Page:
Keywords: tax havens, endogenous growth, optimal income tax
    JEL: H21 H26 O11 O40
    Date: 2013–09
  5. By: C. BELLÉGO (Insee); V. DORTET-BERNADET (Insee)
    Abstract: The French cluster policy Pôles de compétitivité has been launched in 2004 to foster collaborations between firms, research institutions, and training institutions. Many firms taking part in these clusters have obtained subsidies to finance R&D collaborative projects involving other firms and research institutions. This study analyzes the effects of taking part in a Pôle de compétitivité on the activity of firms. The effects are estimated by matching firms taking part in clusters to similar firms that remained out of the policy. This method only permits to estimate an effect for SME and intermediate-sized enterprises that spend less than 16 million euros in R&D per year, that are at least two years old, and that already realized R&D before taking part in a cluster. Firms participating in a Pôle de compétitivité would have increased their total R&D expenditures. Not all firms have taken part in a subsidized project, but they would have received more subsidies on average. These firms would have also benefited from higher amounts of Research tax credit (Crédit Impôt Recherche CIR) but overall we do not find any evidence of crowding out effect : public funds do not substitute private R&D. The effect seems to be additive : firms would add the amount of subsidies and tax credit to their private budget. Higher R&D spending is realized through an increase in investment and employment devoted to R&D. By cons, there is no significant short-term effect on the turnover and the number of patents. While cluster participation seems to increase R&D spending, it has not been possible to precisely disentangle the role played by the clusters and the role played by CIR, which has strongly reduced the cost of R&D at the end of the period of interest.
    Keywords: R&D, cluster policy, public policy evaluation, matching
    JEL: O38 O31 H25 C23
    Date: 2013
  6. By: Sean Higgins (Department of Economics, Tulane University); Nora Lustig (Department of Economics, Tulane University); Whitney Ruble (Department of Economics, Tulane University); Timothy Smeeding (Institute for Research on Poverty, Robert M. La Follette School of Public Affairs, University of Wisconsin-Madison)
    Abstract: We perform the first comprehensive fiscal incidence analyses in Brazil and the US, including direct cash and food transfers, targeted housing and heating subsidies, public spending on education and health, and personal income, payroll, corporate income, property, and expenditure taxes. In both countries, primary spending is close to 40 percent of GDP. The US achieves higher redistribution through direct taxes and transfers, primarily due to underutilization of the personal income tax in Brazil and the fact that Brazil’s highly progressive cash and food transfer programs are small while larger transfer programs are less progressive. However, when health and non-tertiary education spending are added to income using the government cost approach, the two countries achieve similar levels of redistribution. This result may be a reflection of better-off households in Brazil opting out of public services due to quality concerns rather than a result of government effort to make spending more equitable.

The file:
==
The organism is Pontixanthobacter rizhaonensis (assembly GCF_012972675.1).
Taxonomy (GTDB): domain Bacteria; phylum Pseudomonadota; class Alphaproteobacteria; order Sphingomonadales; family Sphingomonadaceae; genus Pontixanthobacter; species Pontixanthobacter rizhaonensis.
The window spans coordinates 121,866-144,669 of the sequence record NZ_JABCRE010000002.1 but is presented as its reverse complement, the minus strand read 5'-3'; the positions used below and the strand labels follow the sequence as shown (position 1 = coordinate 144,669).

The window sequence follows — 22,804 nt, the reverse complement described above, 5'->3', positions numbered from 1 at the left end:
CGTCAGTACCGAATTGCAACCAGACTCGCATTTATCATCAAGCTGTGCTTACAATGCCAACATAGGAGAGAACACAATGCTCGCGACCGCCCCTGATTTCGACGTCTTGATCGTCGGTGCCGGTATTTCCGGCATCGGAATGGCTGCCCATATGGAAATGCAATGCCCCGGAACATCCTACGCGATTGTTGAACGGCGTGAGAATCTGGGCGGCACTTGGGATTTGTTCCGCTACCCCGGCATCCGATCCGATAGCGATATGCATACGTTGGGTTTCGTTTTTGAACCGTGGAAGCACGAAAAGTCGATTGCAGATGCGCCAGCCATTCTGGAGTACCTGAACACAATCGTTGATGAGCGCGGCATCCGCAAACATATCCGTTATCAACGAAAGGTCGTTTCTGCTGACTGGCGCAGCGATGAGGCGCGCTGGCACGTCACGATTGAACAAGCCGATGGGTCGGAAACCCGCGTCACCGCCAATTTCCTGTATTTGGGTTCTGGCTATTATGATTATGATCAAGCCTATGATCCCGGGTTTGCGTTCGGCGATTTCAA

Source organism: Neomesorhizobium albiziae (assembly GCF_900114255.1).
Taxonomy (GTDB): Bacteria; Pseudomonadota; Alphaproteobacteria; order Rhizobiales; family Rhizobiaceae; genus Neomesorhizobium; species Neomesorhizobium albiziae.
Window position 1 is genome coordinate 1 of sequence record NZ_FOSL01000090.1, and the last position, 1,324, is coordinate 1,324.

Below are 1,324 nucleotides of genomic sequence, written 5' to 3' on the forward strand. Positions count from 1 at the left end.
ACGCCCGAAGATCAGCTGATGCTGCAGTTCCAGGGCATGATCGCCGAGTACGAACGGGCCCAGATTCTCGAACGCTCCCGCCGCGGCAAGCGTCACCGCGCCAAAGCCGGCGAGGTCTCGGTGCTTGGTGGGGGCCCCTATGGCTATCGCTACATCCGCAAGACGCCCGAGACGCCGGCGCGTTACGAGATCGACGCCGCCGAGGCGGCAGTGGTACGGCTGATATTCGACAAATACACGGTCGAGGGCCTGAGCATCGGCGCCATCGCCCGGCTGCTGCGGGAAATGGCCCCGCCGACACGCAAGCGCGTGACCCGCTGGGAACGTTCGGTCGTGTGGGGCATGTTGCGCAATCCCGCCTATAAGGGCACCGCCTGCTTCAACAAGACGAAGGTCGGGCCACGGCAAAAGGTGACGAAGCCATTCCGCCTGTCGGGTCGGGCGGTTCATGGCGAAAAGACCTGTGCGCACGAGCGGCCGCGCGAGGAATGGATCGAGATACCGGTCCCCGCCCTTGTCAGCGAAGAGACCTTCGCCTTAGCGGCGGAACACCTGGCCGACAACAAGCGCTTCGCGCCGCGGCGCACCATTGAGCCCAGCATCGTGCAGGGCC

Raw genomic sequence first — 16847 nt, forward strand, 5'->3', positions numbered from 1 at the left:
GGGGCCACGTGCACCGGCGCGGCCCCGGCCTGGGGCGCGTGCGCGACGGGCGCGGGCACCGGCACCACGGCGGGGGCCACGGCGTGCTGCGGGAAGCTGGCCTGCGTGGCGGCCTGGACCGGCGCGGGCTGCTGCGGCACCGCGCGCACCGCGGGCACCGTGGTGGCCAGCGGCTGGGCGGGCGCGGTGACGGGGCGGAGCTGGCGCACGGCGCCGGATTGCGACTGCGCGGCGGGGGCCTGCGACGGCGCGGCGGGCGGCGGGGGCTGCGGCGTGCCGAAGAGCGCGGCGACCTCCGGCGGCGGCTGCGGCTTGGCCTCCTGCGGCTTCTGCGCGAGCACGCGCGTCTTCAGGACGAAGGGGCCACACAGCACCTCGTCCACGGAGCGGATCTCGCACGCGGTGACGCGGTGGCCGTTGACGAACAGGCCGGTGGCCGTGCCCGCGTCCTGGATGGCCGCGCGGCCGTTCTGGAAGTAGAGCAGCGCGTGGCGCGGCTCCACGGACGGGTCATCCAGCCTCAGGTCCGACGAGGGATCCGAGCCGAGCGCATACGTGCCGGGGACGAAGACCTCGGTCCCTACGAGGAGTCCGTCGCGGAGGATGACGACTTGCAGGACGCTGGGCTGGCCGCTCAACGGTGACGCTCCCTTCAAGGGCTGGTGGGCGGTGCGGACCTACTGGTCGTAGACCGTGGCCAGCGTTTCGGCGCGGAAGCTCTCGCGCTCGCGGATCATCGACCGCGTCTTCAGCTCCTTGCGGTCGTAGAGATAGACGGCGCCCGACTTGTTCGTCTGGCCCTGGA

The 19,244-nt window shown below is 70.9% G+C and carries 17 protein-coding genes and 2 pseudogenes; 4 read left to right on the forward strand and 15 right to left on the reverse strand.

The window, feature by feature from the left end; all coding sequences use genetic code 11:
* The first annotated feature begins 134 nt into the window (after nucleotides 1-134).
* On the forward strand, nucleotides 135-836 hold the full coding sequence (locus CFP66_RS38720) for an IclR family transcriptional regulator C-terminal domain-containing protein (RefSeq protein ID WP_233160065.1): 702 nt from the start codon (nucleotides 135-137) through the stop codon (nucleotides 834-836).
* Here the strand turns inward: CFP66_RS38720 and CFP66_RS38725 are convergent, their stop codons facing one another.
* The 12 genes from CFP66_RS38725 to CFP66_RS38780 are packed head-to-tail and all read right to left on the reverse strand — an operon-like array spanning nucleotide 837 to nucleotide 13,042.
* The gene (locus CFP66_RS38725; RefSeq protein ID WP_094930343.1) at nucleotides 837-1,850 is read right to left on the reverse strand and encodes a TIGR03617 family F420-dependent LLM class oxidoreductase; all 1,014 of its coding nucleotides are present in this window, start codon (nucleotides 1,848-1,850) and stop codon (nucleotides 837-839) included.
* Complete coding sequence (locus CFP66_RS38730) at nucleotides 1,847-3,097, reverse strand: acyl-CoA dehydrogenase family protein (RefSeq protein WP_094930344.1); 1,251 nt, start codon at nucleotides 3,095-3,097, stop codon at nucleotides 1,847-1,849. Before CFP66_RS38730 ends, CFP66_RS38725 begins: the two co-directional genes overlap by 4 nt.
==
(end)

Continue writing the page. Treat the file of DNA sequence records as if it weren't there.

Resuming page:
Keywords: inequality, fiscal policy, taxation, social spending
    JEL: D31 H22 I38
    Date: 2013–11
  7. By: Wall, Larry D. (Federal Reserve Bank of Atlanta)
    Abstract: The United States is now committed to using two relatively sophisticated approaches to measuring capital adequacy: Basel III and stress tests. This paper shows how stress testing could mitigate weaknesses in the way Basel III measures credit and interest rate risk, the way it measures bank capital, and the way it creates countercyclical capital buffers. However, this paper also emphasizes the extent to which stress tests add value will depend upon the exercise of supervisor discretion in the design of stress scenarios. Whether supervisors will use this discretion more effectively than they have used other tools in the past remains to be seen.
    Keywords: capital adequacy; Basel capital ratios; stress test
    JEL: E50 G01 G21 G28
    Date: 2013–12–01
  8. By: Eufinger, Christian; Gill, Andrej
    Abstract: This paper proposes a new regulatory approach that implements capital requirements contingent on managerial compensation. We argue that excessive risk taking in the financial sector originates from the shareholder moral hazard created by government guarantees rather than from corporate governance failures within banks. The idea of the proposed regulation is to utilize the compensation scheme to drive a wedge between the interests of top management and shareholders to counteract shareholder risk-shifting incentives. The decisive advantage of this approach compared to existing regulation is that the regulator does not need to be able to properly measure the bank investment risk, which has been shown to be a difficult task during the 2008-2009 financial crisis. --
    Keywords: Basel III,capital regulation,compensation,leverage,risk
    JEL: G21 G28 G30 G32 G38
    Date: 2013